The United Arab Emirates, a conglomeration of what used to be the Trucial States under British hegemony. have agreed to formalize its already fairly close relations with Israel.  In return, Israel has postponed plans to annex the West Bank.  Whether or not it is in Israel’s long term interest to do so is a debatable question because it provides much more powerful ammunition to its critics who already accuse it of becoming an apartheid regime.  However, it had become Prime Minister Netanyahu’s sop to the right wing who will have to wait.  Of course, the reality is that Israel is already the de facto ruler.

If Mr. Trump was crowing about the agreement signed on September 15, although it is akin to someone signing an agreement with Puerto Rico while the United States remains aloof.  As a postscript, the little island of Bahrain also signed a peace deal with Israel.  Bahrain has had its own problems in that a Sunni sheikh rules a Shia populace.  When the Shia had had enough, Saudi and UAE troops were used to end the rebellion.  Bahrain is thus indebted to the UAE.

How many among voters will know the real value of these historic (according to Trump) deals particularly when he starts twittering his accomplishments as the election nears?

There things stand.  As they say, there is nothing worse than peaking too early.  Bettors are still favoring Trump with their money.  The longer anyone has been in politics the more there is to mine, and for an opponent to use to his/her advantage.  Time it seems is on Trump’s side.  

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Americas

U.S. Elections: Trump’s Strategy of “Peace” might help

Sojla Sahar

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Presidential elections in the United States are around the corner and campaigns by the presidential candidates are in full swing in whole of the United States. The Republicans have nominated Donald Trump as their presidential candidate whereas the Democrats have chosen the seasoned politician Joe Biden who has also served as the vice president under the Obama administrations. Over here, a fact shouldn’t be forgotten that the so-called Democrats have also imposed an unnecessary war and burden of foreign intervention on the people of America. Let it US intervention in Afghanistan, Iraq or Syria this has imposed huge financial burden on the American people that is being pay by their taxes. United States has around 200,000 troops scattered in the world. There are around 38,000 in Japan, 34,000 in Germany, 24,000 in Korea, 5,000 Bahrain, 5,000 in Iraq, 3,000 in Spain and 12,000 in Afghanistan. Under the Trump administration, much needed decision was taken by the administration for pulling out of troops from all the unwanted and unwelcomed foreign interventions. This has cost huge monetary burden and heavy taxes on the people of US. These interventions were a gift by Democrats to its people that led American to nothing.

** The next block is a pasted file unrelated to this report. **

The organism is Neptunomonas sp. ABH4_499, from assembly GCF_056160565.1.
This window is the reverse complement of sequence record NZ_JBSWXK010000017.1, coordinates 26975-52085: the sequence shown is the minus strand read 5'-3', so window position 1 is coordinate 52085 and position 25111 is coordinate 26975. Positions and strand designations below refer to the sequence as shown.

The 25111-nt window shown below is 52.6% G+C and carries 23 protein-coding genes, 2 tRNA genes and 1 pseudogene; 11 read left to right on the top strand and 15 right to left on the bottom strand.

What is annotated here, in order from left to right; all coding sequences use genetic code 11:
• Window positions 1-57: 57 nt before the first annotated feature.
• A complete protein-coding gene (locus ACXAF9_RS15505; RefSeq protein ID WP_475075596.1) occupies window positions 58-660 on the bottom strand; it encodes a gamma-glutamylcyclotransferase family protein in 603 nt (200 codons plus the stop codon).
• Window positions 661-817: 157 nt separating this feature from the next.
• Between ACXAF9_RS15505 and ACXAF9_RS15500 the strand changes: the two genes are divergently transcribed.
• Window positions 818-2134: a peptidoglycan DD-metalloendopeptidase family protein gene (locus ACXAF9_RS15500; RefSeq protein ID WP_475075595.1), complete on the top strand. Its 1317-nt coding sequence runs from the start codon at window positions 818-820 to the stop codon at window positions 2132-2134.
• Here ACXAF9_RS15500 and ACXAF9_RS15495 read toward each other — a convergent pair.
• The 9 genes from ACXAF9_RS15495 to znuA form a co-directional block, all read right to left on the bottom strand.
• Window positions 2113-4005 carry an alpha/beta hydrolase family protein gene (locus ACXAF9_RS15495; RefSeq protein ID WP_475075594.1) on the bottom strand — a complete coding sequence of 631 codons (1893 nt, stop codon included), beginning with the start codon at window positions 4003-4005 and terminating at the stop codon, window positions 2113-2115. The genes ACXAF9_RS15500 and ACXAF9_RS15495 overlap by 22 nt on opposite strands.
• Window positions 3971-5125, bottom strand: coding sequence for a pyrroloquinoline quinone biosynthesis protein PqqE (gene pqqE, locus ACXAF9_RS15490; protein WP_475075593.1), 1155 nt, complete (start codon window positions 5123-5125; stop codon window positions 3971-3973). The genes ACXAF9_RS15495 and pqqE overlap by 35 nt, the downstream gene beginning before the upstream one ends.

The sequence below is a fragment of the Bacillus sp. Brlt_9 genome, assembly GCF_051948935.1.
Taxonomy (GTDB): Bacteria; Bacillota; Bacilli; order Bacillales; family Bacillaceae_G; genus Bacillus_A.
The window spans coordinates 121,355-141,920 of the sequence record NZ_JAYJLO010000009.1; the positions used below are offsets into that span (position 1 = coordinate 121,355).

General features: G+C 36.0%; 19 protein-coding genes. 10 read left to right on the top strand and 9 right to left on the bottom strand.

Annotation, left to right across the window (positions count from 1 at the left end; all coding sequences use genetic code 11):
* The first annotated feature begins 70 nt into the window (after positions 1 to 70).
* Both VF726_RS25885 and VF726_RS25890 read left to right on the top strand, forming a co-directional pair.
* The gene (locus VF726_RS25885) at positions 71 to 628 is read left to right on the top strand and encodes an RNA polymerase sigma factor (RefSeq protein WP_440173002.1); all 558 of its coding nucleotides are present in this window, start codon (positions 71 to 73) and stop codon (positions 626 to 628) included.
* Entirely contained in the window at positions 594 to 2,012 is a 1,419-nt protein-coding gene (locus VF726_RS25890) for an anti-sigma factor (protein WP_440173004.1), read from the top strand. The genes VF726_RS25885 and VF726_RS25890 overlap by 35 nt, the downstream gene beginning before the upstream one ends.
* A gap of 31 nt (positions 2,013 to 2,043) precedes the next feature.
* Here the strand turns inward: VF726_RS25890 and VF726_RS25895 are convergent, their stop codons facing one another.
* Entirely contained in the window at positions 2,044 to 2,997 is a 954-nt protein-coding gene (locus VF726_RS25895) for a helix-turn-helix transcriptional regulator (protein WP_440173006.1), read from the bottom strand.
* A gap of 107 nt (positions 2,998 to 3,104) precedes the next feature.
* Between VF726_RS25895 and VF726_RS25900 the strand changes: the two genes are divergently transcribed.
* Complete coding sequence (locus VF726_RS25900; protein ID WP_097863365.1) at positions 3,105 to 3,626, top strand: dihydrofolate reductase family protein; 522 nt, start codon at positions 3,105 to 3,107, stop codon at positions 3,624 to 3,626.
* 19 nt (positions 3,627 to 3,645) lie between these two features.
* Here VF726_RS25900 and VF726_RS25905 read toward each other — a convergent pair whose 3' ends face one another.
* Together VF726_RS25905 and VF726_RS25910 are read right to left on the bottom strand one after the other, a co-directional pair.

Under Trump administration, US decided to withdrawal its troops from Northern Syria. US have around 1,000 troops positioned in the Northern Syria for deterring Iranian influence and countering ISIS expansion in the country. They have decided only to leave special operations force in Syria and will pull out the rest from the conflict zone. It is not the task that will come to an end in days it will take years and huge budget to relocate the troops. This decision might be a breath of fresh air for the Americans but it might weaken the US military positions in front of the Russian military on the globe. United States also has American military troop’s presence in Germany as well. Trump administration is willing to reduce the troops in Germany by around 25%. There is around 11,900 troop’s present in Germany for securing Europe’s security. The Trump administration is focused on relocation and strategic repositioning of the US troops in the world. For this, the Trump administration has decided to pull out its 6,400 troops from Germany as they whole burden is on the US shoulders for costs maintaining alliance and Germany is not paying its share in the defense budget of NATO putting all the burden on the US citizens. Trump administration also slammed the European countries of not paying their due share in NATO defense budget. Italy spends about 1.22% from its budget and Belgium spends around 0.93% from its GDP on the NATO defense budget.